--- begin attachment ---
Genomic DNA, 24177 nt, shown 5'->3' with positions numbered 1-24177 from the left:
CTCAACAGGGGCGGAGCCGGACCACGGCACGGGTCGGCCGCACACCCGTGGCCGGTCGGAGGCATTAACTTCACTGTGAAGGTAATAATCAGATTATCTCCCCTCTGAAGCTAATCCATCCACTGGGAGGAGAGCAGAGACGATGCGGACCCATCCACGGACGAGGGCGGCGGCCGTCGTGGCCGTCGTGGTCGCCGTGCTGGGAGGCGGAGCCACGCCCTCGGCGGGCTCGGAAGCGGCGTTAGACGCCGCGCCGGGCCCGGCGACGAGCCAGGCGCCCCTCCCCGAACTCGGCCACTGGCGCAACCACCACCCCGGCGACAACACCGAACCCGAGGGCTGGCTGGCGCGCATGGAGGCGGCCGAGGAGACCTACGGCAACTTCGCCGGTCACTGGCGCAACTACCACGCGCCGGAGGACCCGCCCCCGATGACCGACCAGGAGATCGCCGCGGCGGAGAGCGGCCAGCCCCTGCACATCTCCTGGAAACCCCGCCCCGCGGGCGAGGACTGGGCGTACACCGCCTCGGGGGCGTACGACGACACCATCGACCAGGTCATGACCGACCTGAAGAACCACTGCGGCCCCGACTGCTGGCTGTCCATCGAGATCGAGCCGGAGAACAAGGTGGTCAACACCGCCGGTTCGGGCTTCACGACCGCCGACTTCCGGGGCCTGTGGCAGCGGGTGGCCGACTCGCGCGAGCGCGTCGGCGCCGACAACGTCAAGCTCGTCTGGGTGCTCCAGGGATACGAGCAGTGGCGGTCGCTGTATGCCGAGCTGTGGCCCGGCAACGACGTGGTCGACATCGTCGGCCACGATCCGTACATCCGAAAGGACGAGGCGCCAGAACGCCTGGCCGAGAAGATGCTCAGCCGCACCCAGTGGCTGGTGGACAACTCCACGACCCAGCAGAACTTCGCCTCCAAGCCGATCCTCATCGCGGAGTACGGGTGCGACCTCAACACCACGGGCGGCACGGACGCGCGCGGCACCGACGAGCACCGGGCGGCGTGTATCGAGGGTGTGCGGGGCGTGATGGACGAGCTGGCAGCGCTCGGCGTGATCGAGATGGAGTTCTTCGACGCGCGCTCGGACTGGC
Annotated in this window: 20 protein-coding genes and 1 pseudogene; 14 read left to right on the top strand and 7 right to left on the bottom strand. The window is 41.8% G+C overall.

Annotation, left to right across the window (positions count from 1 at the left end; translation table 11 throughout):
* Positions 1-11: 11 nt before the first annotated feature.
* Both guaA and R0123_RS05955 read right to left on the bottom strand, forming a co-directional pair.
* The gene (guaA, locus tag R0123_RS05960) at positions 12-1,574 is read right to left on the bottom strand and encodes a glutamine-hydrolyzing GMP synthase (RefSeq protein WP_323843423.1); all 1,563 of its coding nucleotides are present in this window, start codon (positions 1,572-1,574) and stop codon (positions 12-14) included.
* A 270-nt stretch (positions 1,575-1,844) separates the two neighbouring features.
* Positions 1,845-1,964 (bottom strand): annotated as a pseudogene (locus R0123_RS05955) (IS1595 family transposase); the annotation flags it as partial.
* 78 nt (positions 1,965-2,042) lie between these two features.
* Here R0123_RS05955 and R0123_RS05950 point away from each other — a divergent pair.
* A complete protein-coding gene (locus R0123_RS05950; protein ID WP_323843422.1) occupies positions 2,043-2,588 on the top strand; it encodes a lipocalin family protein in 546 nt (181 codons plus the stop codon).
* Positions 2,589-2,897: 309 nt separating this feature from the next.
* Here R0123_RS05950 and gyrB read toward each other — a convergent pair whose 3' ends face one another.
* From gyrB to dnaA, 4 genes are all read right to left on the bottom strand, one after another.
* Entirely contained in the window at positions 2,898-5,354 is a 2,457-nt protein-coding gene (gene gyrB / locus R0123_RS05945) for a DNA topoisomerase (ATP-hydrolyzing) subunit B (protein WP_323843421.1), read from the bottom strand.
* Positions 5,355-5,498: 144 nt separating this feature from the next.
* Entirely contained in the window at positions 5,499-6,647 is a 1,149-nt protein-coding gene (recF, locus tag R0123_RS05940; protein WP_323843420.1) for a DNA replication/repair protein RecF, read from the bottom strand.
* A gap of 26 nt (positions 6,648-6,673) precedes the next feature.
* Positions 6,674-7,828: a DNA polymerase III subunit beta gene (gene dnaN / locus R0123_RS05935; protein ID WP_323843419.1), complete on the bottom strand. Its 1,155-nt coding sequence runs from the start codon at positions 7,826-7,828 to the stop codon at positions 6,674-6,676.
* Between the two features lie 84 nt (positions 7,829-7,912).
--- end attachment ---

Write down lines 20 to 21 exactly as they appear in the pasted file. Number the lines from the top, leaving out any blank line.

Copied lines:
* Positions 6,674-7,828: a DNA polymerase III subunit beta gene (gene dnaN / locus R0123_RS05935; protein ID WP_323843419.1), complete on the bottom strand. Its 1,155-nt coding sequence runs from the start codon at positions 7,826-7,828 to the stop codon at positions 6,674-6,676.
* Between the two features lie 84 nt (positions 7,829-7,912).